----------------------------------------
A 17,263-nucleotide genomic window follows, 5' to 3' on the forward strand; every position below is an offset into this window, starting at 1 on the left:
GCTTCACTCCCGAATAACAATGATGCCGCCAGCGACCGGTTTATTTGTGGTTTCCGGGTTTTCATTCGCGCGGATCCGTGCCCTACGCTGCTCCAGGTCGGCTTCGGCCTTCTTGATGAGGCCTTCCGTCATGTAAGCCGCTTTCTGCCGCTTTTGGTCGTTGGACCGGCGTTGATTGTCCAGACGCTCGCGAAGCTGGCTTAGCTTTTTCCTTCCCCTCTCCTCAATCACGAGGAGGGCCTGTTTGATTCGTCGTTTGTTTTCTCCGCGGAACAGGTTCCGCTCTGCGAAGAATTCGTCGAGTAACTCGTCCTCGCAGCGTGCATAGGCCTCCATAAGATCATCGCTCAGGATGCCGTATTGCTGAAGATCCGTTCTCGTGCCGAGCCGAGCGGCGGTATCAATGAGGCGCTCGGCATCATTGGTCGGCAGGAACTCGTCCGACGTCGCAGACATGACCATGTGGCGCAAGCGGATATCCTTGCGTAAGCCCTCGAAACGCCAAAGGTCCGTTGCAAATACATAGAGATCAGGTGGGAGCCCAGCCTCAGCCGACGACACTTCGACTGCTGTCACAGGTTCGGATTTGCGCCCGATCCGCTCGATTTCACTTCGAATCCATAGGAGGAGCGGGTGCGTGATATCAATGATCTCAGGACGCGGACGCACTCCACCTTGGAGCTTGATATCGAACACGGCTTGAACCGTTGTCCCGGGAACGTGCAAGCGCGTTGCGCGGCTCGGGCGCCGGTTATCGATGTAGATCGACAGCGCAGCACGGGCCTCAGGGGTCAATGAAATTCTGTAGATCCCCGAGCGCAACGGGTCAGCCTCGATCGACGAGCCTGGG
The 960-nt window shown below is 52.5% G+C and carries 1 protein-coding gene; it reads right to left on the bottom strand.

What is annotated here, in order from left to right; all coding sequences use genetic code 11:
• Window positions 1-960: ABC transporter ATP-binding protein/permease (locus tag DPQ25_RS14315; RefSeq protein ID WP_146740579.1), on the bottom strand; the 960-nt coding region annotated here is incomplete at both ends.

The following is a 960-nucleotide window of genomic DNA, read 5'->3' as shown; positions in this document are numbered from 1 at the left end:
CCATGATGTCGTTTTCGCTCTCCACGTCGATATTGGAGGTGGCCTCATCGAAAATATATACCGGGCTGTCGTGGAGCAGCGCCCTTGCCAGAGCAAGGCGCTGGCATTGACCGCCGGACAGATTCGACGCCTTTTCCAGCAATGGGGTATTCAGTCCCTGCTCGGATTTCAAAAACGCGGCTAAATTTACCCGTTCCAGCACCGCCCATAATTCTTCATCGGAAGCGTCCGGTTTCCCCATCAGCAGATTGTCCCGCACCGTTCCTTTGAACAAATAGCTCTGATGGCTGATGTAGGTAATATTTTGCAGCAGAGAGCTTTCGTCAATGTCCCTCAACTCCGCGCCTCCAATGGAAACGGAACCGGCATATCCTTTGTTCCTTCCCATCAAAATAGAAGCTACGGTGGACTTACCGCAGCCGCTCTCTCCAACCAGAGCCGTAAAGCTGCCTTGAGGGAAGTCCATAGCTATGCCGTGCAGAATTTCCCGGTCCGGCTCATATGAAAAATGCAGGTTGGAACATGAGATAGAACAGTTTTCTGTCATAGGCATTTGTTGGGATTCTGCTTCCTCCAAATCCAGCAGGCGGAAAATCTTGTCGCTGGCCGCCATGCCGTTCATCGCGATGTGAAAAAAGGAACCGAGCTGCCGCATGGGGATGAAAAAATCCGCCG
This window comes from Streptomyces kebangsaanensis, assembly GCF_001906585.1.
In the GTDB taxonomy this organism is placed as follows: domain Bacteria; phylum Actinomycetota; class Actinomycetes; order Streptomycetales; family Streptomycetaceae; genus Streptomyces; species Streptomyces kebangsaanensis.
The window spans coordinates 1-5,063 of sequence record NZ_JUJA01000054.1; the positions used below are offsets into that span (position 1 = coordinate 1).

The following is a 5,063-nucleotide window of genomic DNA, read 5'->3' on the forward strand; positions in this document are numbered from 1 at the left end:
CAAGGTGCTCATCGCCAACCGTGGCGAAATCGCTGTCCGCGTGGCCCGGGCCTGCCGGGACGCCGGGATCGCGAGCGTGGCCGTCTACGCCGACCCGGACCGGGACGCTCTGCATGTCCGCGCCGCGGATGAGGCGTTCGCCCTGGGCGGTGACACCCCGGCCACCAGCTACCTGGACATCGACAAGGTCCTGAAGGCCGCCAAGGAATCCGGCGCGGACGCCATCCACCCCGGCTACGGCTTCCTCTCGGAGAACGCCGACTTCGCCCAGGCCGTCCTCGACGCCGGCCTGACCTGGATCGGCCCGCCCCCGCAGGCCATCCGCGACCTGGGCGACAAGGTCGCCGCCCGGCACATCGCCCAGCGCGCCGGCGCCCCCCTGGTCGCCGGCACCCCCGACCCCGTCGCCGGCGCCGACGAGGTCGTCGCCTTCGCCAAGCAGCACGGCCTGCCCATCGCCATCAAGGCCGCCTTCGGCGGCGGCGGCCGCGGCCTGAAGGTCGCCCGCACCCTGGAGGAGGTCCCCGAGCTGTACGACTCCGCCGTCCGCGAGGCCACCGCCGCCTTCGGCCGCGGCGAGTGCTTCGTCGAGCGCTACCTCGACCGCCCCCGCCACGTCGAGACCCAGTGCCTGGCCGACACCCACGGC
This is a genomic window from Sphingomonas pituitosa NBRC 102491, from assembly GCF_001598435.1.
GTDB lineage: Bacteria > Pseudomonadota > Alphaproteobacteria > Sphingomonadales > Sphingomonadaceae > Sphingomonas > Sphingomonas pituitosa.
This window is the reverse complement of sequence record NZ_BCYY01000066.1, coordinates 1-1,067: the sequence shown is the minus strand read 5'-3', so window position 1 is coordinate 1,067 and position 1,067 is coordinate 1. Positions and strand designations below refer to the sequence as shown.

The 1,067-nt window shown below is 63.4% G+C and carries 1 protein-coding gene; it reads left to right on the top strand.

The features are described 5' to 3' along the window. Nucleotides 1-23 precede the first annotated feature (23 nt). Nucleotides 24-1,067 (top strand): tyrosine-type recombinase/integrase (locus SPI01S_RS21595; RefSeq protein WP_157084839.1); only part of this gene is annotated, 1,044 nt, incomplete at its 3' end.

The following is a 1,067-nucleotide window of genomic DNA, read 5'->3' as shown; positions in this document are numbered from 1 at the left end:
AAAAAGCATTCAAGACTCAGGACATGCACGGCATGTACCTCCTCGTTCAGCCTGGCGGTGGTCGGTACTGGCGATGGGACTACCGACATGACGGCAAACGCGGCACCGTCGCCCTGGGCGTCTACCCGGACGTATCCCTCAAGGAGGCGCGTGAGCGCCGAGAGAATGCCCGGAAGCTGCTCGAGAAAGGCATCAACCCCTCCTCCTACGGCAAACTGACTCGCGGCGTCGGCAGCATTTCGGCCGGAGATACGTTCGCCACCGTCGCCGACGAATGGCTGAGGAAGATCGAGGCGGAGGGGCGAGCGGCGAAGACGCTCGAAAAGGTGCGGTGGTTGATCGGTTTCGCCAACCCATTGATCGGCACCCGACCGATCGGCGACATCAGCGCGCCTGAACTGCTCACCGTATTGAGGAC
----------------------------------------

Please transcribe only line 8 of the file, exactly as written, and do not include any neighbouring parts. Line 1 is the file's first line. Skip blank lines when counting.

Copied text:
This window comes from Streptomyces kebangsaanensis, assembly GCF_001906585.1.